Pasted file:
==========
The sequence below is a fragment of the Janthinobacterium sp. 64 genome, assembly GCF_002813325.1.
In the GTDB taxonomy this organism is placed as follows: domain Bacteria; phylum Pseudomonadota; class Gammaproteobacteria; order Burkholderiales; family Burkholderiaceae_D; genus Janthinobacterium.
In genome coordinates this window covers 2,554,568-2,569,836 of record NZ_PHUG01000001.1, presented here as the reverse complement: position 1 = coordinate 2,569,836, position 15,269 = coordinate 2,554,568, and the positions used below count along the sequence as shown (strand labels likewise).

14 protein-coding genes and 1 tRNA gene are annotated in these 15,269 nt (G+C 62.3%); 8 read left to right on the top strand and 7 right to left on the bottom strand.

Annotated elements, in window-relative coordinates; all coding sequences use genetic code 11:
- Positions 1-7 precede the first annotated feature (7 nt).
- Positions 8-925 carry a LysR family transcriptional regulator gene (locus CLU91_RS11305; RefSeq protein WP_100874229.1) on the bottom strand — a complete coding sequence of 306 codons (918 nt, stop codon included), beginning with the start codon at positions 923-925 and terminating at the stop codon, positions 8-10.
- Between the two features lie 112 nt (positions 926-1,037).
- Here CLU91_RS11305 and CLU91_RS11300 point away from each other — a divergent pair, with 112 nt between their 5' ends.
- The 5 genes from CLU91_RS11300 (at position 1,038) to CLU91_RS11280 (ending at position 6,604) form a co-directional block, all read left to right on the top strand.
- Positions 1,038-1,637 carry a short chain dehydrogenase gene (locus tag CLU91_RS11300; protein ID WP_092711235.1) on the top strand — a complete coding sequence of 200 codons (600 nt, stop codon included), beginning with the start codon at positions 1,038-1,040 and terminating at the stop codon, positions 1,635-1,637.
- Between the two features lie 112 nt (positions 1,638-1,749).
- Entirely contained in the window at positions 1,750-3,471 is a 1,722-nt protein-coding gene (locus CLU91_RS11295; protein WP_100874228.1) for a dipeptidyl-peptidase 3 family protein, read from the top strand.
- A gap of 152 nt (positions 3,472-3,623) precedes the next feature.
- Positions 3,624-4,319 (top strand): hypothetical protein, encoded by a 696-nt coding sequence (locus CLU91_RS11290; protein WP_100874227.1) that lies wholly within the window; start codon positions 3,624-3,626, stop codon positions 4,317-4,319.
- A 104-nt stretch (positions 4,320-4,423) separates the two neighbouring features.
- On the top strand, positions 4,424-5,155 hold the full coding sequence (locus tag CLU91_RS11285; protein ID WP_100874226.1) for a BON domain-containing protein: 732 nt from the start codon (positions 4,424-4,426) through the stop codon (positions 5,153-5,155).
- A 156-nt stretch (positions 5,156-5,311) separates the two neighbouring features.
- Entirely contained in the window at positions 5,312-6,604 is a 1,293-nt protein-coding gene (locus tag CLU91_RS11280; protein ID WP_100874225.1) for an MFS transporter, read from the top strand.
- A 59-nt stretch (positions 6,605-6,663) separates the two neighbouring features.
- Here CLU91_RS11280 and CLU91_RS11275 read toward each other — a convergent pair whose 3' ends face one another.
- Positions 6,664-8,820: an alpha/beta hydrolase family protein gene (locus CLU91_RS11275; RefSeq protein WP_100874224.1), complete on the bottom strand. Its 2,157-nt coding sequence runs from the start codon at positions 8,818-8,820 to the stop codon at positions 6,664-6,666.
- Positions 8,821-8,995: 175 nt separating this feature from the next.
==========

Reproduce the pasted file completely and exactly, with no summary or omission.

The sequence below is a fragment of the Janthinobacterium sp. 64 genome, assembly GCF_002813325.1.
In the GTDB taxonomy this organism is placed as follows: domain Bacteria; phylum Pseudomonadota; class Gammaproteobacteria; order Burkholderiales; family Burkholderiaceae_D; genus Janthinobacterium.
In genome coordinates this window covers 2,554,568-2,569,836 of record NZ_PHUG01000001.1, presented here as the reverse complement: position 1 = coordinate 2,569,836, position 15,269 = coordinate 2,554,568, and the positions used below count along the sequence as shown (strand labels likewise).

14 protein-coding genes and 1 tRNA gene are annotated in these 15,269 nt (G+C 62.3%); 8 read left to right on the top strand and 7 right to left on the bottom strand.

Annotated elements, in window-relative coordinates; all coding sequences use genetic code 11:
- Positions 1-7 precede the first annotated feature (7 nt).
- Positions 8-925 carry a LysR family transcriptional regulator gene (locus CLU91_RS11305; RefSeq protein WP_100874229.1) on the bottom strand — a complete coding sequence of 306 codons (918 nt, stop codon included), beginning with the start codon at positions 923-925 and terminating at the stop codon, positions 8-10.
- Between the two features lie 112 nt (positions 926-1,037).
- Here CLU91_RS11305 and CLU91_RS11300 point away from each other — a divergent pair, with 112 nt between their 5' ends.
- The 5 genes from CLU91_RS11300 (at position 1,038) to CLU91_RS11280 (ending at position 6,604) form a co-directional block, all read left to right on the top strand.
- Positions 1,038-1,637 carry a short chain dehydrogenase gene (locus tag CLU91_RS11300; protein ID WP_092711235.1) on the top strand — a complete coding sequence of 200 codons (600 nt, stop codon included), beginning with the start codon at positions 1,038-1,040 and terminating at the stop codon, positions 1,635-1,637.
- Between the two features lie 112 nt (positions 1,638-1,749).
- Entirely contained in the window at positions 1,750-3,471 is a 1,722-nt protein-coding gene (locus CLU91_RS11295; protein WP_100874228.1) for a dipeptidyl-peptidase 3 family protein, read from the top strand.
- A gap of 152 nt (positions 3,472-3,623) precedes the next feature.
- Positions 3,624-4,319 (top strand): hypothetical protein, encoded by a 696-nt coding sequence (locus CLU91_RS11290; protein WP_100874227.1) that lies wholly within the window; start codon positions 3,624-3,626, stop codon positions 4,317-4,319.
- A 104-nt stretch (positions 4,320-4,423) separates the two neighbouring features.
- On the top strand, positions 4,424-5,155 hold the full coding sequence (locus tag CLU91_RS11285; protein ID WP_100874226.1) for a BON domain-containing protein: 732 nt from the start codon (positions 4,424-4,426) through the stop codon (positions 5,153-5,155).
- A 156-nt stretch (positions 5,156-5,311) separates the two neighbouring features.
- Entirely contained in the window at positions 5,312-6,604 is a 1,293-nt protein-coding gene (locus tag CLU91_RS11280; protein ID WP_100874225.1) for an MFS transporter, read from the top strand.
- A 59-nt stretch (positions 6,605-6,663) separates the two neighbouring features.
- Here CLU91_RS11280 and CLU91_RS11275 read toward each other — a convergent pair whose 3' ends face one another.
- Positions 6,664-8,820: an alpha/beta hydrolase family protein gene (locus CLU91_RS11275; RefSeq protein WP_100874224.1), complete on the bottom strand. Its 2,157-nt coding sequence runs from the start codon at positions 8,818-8,820 to the stop codon at positions 6,664-6,666.
- Positions 8,821-8,995: 175 nt separating this feature from the next.